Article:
Legislators on opposing sides of the aisle are using remarkably similar arguments on two bills that would delay tax breaks and subsidies to businesses to help balance New Mexico’s projected $460 million shortfall between last year and this year.
One would delay incoming corporate tax cuts for two years, saving the state an estimated $13.8 million this fiscal year, according to the Legislative Finance Committee,
The other bill would generate $20 million by cutting New Mexico’s film industry subsidy by that much this year.
While both bills bear similarities in delaying tax breaks and subsidies for businesses, they’re being both supported and opposed on nearly opposite partisan lines.
Democratic leadership in the Roundhouse argued that businesses must participate in the “shared sacrifice” of cuts to solve the state’s budget crisis when supporting the corporate tax cut delays that the Senate passed last weekend.
House Minority Leader Brian Egolf, D-Santa Fe, emphasized this point when criticizing proposed cuts to services in the Republican budget plan Monday morning in his office.
“They’re digging so deep because the refused to ask out-of-state corporations and large New Mexico corporations to wait a year to get their next tax cut,” Egolf told reporters. “That is the fundamental problem in the Republican plan.”
After narrowly passing the Democratic-controlled Senate, the corporate tax cut delay bill died in a Republican-controlled House committee earlier this week. Business interest groups opposing the bill testified that delaying previously promised tax cuts amounted to the state sending a message of unreliability to businesses.
“Predictability does matter. And it matters a great deal to business,” Terri Cole, president and CEO of the Greater Albuquerque Chamber of Commerce, said of the delaying corporate tax cuts.
Cole later gave the exact same argument against delaying film subsidies, even prefacing that she didn’t want to “duplicate a lot of my comments from the other night, but they certainly apply.”
“We think it’s a very bad idea to disturb in any way an industry that is working toward diversification [of New Mexico],” Cole said.
Likewise, legislative sponsors of both bills downplayed the long-term impact their bills would have on the state.
“We are not asking for a tax increase,” Rep. Bill McCamley, D-Mesilla, said of the corporate tax freeze bill over the weekend. “We are merely asking that we delay this tax.”
Rep. Rod Montoya, R-Farmington, emphasized that the state was cutting everywhere else while introducing his bill to delaying film subsidies.
“All we’re asking from the film industry is just let us take a little bit longer for the payout,” Montoya said Monday evening. “This is not a cut, it is a delay to folks who rightly qualify for distribution.”
Subsidies vs. tax cuts
Cole found an unlikely ideological ally in New Mexico Federation of Labor AFL-CIO President Jon Hendry Monday evening. Hendry is also business agent for the International Alliance of Theatrical Stage Employees Local 480, which represents film technicians.
“The message we’re sending is our word is not our bond,” Hendry said, making a similar argument of businesses favoring predictability while opposing Montoya’s bill. “The message goes back to Hollywood, the message goes back to New York, that New Mexico is unreliable.”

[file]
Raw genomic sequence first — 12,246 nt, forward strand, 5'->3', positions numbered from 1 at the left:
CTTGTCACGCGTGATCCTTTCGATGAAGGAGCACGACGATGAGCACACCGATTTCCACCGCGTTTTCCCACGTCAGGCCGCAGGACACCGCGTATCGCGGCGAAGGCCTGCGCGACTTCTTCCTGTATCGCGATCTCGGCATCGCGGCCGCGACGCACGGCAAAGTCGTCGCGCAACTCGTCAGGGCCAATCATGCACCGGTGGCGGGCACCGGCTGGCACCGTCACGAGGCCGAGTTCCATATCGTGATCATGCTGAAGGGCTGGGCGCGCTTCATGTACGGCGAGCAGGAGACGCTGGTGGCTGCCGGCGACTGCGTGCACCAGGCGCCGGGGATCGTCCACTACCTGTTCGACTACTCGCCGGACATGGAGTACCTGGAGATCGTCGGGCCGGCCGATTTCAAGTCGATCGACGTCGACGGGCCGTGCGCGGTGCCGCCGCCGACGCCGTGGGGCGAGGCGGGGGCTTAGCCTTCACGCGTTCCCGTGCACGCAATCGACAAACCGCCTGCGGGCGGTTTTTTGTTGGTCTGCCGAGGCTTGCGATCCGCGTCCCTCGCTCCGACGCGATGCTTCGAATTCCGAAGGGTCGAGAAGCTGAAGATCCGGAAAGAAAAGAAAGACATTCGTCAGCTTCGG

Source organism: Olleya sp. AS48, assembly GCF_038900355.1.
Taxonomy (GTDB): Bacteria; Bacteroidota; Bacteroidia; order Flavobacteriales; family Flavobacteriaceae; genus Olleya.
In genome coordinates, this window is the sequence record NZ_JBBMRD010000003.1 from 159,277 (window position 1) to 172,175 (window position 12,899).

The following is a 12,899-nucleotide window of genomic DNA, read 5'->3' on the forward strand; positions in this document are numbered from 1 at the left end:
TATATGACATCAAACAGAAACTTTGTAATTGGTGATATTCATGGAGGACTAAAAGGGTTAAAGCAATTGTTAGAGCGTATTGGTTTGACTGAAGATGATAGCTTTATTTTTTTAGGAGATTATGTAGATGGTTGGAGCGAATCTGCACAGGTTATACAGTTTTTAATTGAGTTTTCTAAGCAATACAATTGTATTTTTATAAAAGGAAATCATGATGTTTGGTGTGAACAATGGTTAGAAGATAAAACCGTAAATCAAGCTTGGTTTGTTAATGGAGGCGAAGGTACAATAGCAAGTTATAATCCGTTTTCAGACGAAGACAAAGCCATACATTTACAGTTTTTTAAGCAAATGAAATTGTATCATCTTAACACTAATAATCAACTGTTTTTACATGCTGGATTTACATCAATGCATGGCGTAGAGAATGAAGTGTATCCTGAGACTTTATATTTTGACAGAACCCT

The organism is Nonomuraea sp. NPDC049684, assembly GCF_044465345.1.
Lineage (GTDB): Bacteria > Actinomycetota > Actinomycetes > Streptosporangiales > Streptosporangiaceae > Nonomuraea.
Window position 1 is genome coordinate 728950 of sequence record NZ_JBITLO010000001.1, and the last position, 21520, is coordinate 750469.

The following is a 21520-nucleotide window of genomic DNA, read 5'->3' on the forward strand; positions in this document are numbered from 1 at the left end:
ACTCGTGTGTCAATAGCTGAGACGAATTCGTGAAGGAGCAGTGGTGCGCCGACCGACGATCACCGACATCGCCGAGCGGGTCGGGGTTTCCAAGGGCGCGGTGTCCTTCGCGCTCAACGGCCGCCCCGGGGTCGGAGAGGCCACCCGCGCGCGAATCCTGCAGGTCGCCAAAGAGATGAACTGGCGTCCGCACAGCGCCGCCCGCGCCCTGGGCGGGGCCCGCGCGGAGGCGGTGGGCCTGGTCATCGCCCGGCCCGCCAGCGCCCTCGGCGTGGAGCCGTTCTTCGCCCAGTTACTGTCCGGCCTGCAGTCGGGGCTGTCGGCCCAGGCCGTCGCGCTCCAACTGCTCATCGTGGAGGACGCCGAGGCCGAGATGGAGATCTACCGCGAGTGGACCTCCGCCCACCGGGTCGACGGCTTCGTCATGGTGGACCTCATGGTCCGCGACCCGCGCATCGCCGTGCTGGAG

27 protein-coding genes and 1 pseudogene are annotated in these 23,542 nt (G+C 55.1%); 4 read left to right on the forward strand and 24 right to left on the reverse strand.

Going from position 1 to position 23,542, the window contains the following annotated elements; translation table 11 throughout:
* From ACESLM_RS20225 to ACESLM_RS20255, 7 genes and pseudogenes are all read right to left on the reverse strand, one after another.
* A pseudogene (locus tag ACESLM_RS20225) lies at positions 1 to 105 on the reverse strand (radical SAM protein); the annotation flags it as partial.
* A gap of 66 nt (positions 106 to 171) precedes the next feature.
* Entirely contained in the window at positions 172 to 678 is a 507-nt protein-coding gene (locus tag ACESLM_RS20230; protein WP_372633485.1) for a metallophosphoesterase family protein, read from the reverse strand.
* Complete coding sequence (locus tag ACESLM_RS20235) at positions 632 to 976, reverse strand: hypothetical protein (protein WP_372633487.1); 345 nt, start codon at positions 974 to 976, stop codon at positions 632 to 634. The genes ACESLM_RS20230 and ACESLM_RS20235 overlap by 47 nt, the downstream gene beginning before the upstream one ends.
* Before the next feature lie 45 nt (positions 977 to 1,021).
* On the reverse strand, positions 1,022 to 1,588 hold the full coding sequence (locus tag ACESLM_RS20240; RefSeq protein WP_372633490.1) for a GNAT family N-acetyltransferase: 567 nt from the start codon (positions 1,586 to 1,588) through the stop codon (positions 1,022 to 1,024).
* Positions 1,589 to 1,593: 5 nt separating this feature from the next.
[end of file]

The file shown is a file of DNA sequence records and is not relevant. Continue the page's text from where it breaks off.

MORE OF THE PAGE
Hendry noted that film companies don’t usually receive the tax subsidies until two years after shooting a picture or TV show, or in his words long after they’ve already “committed to the community.”
Others note the differences in how the film subsidies and corporate tax breaks actually work.
“They’re different animals because one is a tax cut and one is an expenditure of money,” Paul Gessing, president of the libertarian Rio Grande Foundation, said.
The Rio Grande Foundation opposes the film subsidies and supports the corporate tax breaks.
“The Legislature has to maintain availability to spend $50 million every year [for the film subsidies],” Gessing said. “Whereas the corporate tax cut is a policy change that reduces the rate of foregone revenue.”
Gessing argued New Mexico spends too much on government and that there’s “plenty of money out there to cut” to handle the corporate tax breaks. But he opposes the film subsidies because they require the state paying out actual money to the industry rather than reducing the tax money companies would owe the state.
Gerry Bradley, a senior researcher and policy analyst at New Mexico Voices for Children, however, called the corporate tax breaks “a shot in the dark,” as they are not directly tied to job investment in the state.
The tax cuts, he argued, haven’t done anything to help the economy.
“They didn’t know anything was going to happen,” Bradley said of the Legislature passing the phased-in tax cuts in 2013, “and in fact nothing happened.”
New Mexico Voices for Children doesn’t take an official position on the film subsidies, though spokeswoman Sharon Kayne said “it’s pretty clear the film tax credit brings the industry to the state, which does create jobs.”
“As far as overall economic activity, we just haven’t studied that,” Kayne added.
There are also differences to how both bills would work.
The corporate tax bill simply delays tax breaks for two years. The film subsidy bill, on the other hand, still puts the state on hook for paying the reduced $20 million this year at a later year. That’s because film companies were already promised the relief, according to a Legislative Finance Committee analysis.
“In effect, the bill borrows money from future years for use,” that analysis reads.
The House Ways and Means Committee passed the film subsidies delay bill on narrow partisan lines Monday evening. That bill now goes to the full body for a vote.